At the beginning of my first serious foray into online presence, I had three things: a portfolio to get a job, a blog, and a Friendster account. The first became largely irrelevant after I was hired and moved out to Tokyo two weeks from graduation, and the latter was fraught with a lack of relevance and style, which quickly led it to obscurity. However, the blog, is something that I’ve more or less kept at faithfully for the better part of eight years. I began writing of my explorations in this fantastic land, and quickly supplemented that with the angst of trying to figure out what the hell I was supposed to be. If it was one thing you could count on it was my endless stream of diatribes yearning for import.
Over time I began to find my place, through the kindness of others and the occasional burst of learning from my own stubborn demands that the world fit my narrow-minded vision of right and wrong. I moved from writing about stray cats and working on weekends to endless, repeated praise for trance music and what I quaintly cherished as community. Then at some point I decided to start doing something public with my photography, whether people recognized me for it or not, and thus we arrived at end of the decade. In the time since ubiquitous computing (to use a word that was en vogue with SIGCHI when I was in college), the fragmentation of platforms, portals, and people has made it harder and harder to be noticed, with each microtransaction of communication becoming far and far less meaningful, any rare original thought swallowed in a sea of chaff.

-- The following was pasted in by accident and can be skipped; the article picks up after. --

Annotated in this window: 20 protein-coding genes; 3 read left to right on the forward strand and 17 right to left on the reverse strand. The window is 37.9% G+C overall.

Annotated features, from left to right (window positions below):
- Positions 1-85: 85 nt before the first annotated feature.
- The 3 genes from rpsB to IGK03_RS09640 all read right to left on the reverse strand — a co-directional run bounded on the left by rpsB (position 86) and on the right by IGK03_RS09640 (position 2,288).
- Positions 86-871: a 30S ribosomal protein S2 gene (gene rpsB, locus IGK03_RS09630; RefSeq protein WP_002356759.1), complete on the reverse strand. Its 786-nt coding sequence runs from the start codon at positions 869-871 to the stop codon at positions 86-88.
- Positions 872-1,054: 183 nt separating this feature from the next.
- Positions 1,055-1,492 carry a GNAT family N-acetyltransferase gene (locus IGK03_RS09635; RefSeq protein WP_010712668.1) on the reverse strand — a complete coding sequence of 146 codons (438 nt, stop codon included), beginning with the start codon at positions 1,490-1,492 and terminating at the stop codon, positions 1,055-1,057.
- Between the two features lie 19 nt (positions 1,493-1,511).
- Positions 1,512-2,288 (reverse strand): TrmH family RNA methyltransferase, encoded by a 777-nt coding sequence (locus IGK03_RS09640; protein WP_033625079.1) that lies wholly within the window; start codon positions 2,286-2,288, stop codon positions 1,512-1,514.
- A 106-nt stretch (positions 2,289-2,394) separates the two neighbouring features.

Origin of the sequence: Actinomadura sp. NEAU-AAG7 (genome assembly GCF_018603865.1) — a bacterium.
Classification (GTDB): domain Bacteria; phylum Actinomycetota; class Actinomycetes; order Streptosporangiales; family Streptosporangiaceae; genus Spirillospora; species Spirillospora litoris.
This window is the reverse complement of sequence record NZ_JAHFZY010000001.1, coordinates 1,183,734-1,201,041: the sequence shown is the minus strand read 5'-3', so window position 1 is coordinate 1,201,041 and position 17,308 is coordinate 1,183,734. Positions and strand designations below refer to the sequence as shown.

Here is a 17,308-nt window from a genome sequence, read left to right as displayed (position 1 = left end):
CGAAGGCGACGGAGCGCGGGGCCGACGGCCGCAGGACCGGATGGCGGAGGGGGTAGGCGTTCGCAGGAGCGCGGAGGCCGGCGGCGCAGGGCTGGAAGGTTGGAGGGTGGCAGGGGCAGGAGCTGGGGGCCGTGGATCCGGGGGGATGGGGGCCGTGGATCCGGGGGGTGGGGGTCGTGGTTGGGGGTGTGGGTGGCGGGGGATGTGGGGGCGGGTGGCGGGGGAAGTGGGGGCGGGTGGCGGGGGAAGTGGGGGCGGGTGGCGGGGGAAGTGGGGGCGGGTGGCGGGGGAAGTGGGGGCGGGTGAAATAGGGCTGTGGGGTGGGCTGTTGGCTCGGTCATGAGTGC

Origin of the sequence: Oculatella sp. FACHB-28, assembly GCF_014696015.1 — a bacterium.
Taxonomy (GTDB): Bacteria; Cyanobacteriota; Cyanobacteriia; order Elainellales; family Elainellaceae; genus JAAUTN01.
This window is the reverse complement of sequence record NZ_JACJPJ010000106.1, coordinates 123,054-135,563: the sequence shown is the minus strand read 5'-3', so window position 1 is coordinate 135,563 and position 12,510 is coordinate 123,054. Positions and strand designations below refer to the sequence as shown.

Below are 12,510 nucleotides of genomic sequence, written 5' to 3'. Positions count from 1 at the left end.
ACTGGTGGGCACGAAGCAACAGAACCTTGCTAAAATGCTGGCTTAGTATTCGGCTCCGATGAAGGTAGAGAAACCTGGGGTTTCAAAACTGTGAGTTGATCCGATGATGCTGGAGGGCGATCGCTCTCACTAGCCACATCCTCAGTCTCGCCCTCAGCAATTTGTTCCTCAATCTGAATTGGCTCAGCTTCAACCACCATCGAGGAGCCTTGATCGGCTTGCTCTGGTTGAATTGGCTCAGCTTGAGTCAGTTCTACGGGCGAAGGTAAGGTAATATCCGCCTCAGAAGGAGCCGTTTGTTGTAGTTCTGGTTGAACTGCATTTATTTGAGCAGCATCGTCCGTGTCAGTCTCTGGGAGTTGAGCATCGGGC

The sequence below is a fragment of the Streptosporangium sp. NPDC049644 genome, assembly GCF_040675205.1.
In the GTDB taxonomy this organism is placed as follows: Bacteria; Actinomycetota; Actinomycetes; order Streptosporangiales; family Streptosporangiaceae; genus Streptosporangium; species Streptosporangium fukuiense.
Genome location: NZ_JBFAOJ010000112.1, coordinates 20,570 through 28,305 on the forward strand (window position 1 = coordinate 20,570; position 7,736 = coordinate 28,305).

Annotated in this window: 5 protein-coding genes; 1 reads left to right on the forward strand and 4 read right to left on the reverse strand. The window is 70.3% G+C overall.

Sheepishly I now realize that I’ve probably driven away the three or four actual people I had reading this public journal with the advent of my adoption of that watered-down sinkhole of information exchange Facebook. I say so much more often so much less, that it leads me to wonder in twenty years’ time will my children find interest in reading my journal or my tweets? The answer is probably neither, but just the same I’m glad I took the time to sit down and actually think about what I was doing before six months went by and I was scratching my head why 2011 felt so much more empty than any of the other years in recent past.
It’s most likely not a coincidence that the speed and density of my current background music, The Plateaux of Mirror, is likely nearly half that of the floor-rattling trance I usually have on at this time of night. Thank you Mr. Eno for helping me collect my thoughts and appreciate the last forty minutes a little more.
Now the real irony is I started this entry meaning to write about love… but there we have it, the attention span of mankind pared to a millisecond.